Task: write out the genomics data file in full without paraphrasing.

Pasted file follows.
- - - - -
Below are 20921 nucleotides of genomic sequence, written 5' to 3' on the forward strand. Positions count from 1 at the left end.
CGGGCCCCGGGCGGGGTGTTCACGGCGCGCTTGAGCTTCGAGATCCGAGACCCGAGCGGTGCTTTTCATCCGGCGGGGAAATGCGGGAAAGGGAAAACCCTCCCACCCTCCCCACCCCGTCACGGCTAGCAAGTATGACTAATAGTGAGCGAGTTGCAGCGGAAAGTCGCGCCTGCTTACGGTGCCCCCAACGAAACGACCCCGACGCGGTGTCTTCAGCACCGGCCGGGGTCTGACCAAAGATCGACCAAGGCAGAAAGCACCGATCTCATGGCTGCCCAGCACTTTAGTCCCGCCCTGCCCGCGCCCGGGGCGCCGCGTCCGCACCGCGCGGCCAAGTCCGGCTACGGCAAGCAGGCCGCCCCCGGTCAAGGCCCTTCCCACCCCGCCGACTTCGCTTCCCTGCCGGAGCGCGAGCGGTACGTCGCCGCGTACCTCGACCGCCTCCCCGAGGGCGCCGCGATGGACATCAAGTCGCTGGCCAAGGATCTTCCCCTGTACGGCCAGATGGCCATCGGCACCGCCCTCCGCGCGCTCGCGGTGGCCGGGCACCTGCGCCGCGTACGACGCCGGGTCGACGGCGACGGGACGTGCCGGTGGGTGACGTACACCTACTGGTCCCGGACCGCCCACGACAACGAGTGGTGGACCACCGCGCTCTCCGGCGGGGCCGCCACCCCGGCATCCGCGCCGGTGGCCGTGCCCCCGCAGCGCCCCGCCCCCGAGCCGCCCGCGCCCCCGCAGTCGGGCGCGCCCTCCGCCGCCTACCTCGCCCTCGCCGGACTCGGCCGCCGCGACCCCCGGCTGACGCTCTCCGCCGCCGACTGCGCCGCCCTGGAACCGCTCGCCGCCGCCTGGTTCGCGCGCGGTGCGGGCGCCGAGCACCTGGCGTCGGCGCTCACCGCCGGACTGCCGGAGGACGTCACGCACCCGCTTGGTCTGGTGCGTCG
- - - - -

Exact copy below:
Below are 20921 nucleotides of genomic sequence, written 5' to 3' on the forward strand. Positions count from 1 at the left end.
CGGGCCCCGGGCGGGGTGTTCACGGCGCGCTTGAGCTTCGAGATCCGAGACCCGAGCGGTGCTTTTCATCCGGCGGGGAAATGCGGGAAAGGGAAAACCCTCCCACCCTCCCCACCCCGTCACGGCTAGCAAGTATGACTAATAGTGAGCGAGTTGCAGCGGAAAGTCGCGCCTGCTTACGGTGCCCCCAACGAAACGACCCCGACGCGGTGTCTTCAGCACCGGCCGGGGTCTGACCAAAGATCGACCAAGGCAGAAAGCACCGATCTCATGGCTGCCCAGCACTTTAGTCCCGCCCTGCCCGCGCCCGGGGCGCCGCGTCCGCACCGCGCGGCCAAGTCCGGCTACGGCAAGCAGGCCGCCCCCGGTCAAGGCCCTTCCCACCCCGCCGACTTCGCTTCCCTGCCGGAGCGCGAGCGGTACGTCGCCGCGTACCTCGACCGCCTCCCCGAGGGCGCCGCGATGGACATCAAGTCGCTGGCCAAGGATCTTCCCCTGTACGGCCAGATGGCCATCGGCACCGCCCTCCGCGCGCTCGCGGTGGCCGGGCACCTGCGCCGCGTACGACGCCGGGTCGACGGCGACGGGACGTGCCGGTGGGTGACGTACACCTACTGGTCCCGGACCGCCCACGACAACGAGTGGTGGACCACCGCGCTCTCCGGCGGGGCCGCCACCCCGGCATCCGCGCCGGTGGCCGTGCCCCCGCAGCGCCCCGCCCCCGAGCCGCCCGCGCCCCCGCAGTCGGGCGCGCCCTCCGCCGCCTACCTCGCCCTCGCCGGACTCGGCCGCCGCGACCCCCGGCTGACGCTCTCCGCCGCCGACTGCGCCGCCCTGGAACCGCTCGCCGCCGCCTGGTTCGCGCGCGGTGCGGGCGCCGAGCACCTGGCGTCGGCGCTCACCGCCGGACTGCCGGAGGACGTCACGCACCCGCTTGGTCTGGTGCGTCG